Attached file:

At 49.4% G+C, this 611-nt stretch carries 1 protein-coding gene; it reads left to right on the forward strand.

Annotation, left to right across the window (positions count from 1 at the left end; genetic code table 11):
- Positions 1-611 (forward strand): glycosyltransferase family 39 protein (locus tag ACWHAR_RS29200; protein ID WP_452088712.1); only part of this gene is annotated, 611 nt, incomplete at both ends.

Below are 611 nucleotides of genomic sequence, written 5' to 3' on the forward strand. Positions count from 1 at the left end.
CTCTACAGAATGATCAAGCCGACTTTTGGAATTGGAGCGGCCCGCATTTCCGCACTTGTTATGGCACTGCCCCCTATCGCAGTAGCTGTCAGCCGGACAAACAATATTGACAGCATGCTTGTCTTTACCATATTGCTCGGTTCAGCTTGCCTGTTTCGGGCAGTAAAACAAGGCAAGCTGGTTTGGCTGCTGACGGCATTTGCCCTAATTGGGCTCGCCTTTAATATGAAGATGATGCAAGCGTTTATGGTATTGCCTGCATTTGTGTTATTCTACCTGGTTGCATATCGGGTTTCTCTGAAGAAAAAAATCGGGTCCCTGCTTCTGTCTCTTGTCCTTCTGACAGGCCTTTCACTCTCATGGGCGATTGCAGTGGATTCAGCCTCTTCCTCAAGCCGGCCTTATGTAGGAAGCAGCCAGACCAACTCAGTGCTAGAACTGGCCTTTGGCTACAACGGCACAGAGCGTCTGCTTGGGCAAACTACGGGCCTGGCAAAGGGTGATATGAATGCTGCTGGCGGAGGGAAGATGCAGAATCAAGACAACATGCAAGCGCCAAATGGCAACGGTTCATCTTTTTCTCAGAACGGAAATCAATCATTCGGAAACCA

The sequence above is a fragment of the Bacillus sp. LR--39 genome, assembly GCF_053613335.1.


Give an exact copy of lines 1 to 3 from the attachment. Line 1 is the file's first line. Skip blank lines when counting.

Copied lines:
At 49.4% G+C, this 611-nt stretch carries 1 protein-coding gene; it reads left to right on the forward strand.

Annotation, left to right across the window (positions count from 1 at the left end; genetic code table 11):
- Positions 1-611 (forward strand): glycosyltransferase family 39 protein (locus tag ACWHAR_RS29200; protein ID WP_452088712.1); only part of this gene is annotated, 611 nt, incomplete at both ends.